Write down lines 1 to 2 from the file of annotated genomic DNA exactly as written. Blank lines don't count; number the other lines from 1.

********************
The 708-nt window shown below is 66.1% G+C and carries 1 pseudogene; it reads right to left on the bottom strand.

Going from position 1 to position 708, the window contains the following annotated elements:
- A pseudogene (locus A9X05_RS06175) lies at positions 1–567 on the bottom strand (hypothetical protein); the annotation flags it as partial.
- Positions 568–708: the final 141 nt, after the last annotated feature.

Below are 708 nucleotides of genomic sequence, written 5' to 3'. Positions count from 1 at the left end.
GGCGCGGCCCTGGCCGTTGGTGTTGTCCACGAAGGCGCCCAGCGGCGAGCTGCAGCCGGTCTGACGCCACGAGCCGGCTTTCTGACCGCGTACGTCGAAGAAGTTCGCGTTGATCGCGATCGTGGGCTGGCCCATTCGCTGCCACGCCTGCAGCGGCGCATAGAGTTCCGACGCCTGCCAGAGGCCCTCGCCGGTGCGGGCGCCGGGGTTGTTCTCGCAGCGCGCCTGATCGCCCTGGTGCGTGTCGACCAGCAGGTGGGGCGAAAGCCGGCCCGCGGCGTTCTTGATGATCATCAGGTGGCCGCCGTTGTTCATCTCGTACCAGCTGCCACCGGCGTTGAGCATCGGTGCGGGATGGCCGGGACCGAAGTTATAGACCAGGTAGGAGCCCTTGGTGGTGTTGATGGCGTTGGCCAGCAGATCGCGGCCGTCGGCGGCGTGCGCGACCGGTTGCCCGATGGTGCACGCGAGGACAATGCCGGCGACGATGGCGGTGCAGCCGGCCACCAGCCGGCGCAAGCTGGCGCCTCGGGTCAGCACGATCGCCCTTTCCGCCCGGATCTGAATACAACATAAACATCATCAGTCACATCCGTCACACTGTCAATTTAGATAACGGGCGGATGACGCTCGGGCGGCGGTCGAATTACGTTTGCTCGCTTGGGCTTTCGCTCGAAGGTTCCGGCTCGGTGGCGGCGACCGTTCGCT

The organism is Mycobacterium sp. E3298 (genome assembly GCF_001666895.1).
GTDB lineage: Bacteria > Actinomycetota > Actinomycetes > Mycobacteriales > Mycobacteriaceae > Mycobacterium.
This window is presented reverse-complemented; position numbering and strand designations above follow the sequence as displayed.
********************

The 708-nt window shown below is 66.1% G+C and carries 1 pseudogene; it reads right to left on the bottom strand.

Going from position 1 to position 708, the window contains the following annotated elements: